I have had a few days of good socializing.  Friday evening our friends came to supper.  Last minute plans.  Saturday, I spent the day with our daughter at the Renaissance Festival.  Sunday at church, then a long lunch with my brother and sister-in-love at their granddaughter’s birthday party.  My nieces and nephews were there, too, of course.  Had a little bit of visiting and hugging time.

Today, my friend came to work on a project she has going.  She brought her computer so she could work, too.  Fortunately, her battery was low and she forgot her charger.  We were able to spend several hours talking about all sorts of things.  We always find ourselves in such similar situations or frames of mind.  We are the same age.  We have husbands of similar dispositions.  Our children are grown and gone from home.  She is semi-retired. I am basically retired with my little part time position to keep up with. 

We are working on the challenges and uncharted territory of our aging process.  Neither of us are terribly worried about anything other than the loss of energy and stamina.  Of course, we want to look good, but that is secondary.  The changing thought processes, the thermostat issues, the loss of energy and the need for a creative outlet are common issues.

No doubt ours is the story of so many of our peers.  I have been trying to find information for this stage.  There is plenty of information in our faces about the 20- and 30-year-old groups finishing college, launching careers, families, home building.  And the seniors fully retired, traveling, hobbies, dealing with their own set of challenges along with their adult children adjusting to the roles of care givers.  I don’t see much for our life stage.  I guess we are supposed to be having mid-life crises? Those have been made in to jokes and the underlying needs not truly addressed in my preliminary research.  If I wanted to have another career or go to college, sure, but not much for the settling in to our type of lifestyle.

My friend and her husband have one parent living.  She is in a long-term facility and in good health overall, but unable to live alone.  They don’t have grands, yet.  My husband and I have no living parents or grandparents.  We have our two little duchesses who come to visit and bring exuberance to our lives.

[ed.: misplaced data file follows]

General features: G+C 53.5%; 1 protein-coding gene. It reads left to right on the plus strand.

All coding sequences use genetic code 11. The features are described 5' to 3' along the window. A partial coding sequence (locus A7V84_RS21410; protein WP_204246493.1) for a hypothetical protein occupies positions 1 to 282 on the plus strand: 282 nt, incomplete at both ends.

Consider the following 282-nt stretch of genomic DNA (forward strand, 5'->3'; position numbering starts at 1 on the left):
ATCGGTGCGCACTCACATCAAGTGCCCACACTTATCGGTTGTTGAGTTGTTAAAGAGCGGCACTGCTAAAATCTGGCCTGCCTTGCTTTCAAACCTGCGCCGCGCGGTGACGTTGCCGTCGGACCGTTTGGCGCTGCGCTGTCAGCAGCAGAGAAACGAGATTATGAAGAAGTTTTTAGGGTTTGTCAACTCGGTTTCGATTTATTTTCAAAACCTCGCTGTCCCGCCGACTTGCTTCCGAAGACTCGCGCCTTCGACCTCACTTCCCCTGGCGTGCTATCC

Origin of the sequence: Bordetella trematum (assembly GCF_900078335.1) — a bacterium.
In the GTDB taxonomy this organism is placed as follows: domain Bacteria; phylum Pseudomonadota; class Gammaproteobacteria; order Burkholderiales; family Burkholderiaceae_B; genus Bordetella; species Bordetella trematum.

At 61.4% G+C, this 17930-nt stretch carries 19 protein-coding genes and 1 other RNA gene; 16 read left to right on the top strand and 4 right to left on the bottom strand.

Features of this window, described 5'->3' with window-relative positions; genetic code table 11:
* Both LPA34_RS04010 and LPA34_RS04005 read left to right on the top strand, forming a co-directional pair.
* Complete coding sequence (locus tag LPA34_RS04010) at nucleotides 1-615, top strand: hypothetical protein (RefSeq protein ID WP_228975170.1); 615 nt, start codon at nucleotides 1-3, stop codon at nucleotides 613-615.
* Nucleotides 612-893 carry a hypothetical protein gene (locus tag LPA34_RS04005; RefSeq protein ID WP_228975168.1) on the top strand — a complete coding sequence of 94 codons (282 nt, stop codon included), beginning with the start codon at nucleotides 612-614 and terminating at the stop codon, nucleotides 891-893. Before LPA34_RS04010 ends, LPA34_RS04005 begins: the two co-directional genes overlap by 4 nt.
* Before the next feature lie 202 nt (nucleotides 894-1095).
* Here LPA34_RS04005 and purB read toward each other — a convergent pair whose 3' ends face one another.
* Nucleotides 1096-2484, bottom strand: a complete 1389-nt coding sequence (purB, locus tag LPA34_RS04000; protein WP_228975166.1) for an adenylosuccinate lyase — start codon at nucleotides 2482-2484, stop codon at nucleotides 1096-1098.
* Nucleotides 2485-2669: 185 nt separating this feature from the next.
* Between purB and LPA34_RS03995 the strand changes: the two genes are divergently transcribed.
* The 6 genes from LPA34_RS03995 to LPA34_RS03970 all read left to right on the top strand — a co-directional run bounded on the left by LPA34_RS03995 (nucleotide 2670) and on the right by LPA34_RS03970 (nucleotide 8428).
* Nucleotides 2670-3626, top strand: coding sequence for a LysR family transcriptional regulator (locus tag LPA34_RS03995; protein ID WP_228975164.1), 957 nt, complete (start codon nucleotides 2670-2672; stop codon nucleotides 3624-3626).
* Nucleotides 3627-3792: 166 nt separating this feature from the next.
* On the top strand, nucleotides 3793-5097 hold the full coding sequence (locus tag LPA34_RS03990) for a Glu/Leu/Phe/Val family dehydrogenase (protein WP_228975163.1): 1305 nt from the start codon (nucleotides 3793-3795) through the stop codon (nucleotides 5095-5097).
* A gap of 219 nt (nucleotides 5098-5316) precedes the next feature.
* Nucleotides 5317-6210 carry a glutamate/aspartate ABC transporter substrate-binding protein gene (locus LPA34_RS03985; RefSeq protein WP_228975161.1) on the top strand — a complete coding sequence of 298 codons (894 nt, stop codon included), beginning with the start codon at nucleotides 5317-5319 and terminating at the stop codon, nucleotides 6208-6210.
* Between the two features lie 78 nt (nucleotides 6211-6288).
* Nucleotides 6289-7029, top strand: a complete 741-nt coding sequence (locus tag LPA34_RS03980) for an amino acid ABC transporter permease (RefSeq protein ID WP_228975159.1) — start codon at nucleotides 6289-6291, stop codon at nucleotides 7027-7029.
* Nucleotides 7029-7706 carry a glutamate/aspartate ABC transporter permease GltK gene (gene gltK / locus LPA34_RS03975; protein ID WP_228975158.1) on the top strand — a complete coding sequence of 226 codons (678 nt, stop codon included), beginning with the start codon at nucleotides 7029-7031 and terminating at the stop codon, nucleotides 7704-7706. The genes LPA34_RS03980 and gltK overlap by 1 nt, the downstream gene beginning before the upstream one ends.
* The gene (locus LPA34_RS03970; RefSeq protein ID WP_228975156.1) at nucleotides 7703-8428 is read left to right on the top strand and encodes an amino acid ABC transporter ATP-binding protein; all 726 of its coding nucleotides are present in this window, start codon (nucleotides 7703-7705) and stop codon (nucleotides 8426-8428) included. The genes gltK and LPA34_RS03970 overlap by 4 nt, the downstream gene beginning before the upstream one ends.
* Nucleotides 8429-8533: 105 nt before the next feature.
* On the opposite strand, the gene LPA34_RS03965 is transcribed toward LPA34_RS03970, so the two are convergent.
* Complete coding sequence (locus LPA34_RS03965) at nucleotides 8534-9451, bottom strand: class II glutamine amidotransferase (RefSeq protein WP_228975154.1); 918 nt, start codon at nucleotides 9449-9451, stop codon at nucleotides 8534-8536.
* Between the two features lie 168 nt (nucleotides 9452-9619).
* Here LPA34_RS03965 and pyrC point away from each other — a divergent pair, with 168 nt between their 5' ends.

I find myself too isolated most of the time.  Even when I am at church, I don’t have a lot of adult time.  When he comes home, we have supper and he needs time to take care of a few chores and time to relax and rest.  I recall a time when my grandmother was isolated.  She seemed to have trouble putting sentences together when I would go see her.  It got better when she got around others and regained her socialization time.  These past few days, I have talked more than usual.  Today, I particularly noticed my voice getting tired from the several hours of conversation. 

Social creatures.  Even those of us who are introverted and enjoy long stretches of time alone need socialization. Time with folks whose company we enjoy to just let conversation flow and thoughts meander.  Today, we laughed at ourselves chasing squirrels in our topics.  We would start someplace and take a few detours before trying to finish the original topic.  I am sure we didn’t finish half of our trains of talk.  And that is just fine.  I am feeling very content after having a chance to hear my own thoughts out loud and echoed back to me with agreement, understanding, questions to help clarify.  New insights brought forth, clarity of ideas emerging.  Laughing and groaning at how human we are. 

I am so very grateful for my friends, for my children, for my family, for my Rock and for our Lord who brings us together.

Fall flowers in Tyler County, Texas.

2 thoughts on “Socializing

  1. Thank you for today especially – but for all times we have spent together. Thank you for sharing your family stories; thank you for sharing your books with me! I may Zentangle a drawing for you or crochet you a hat..

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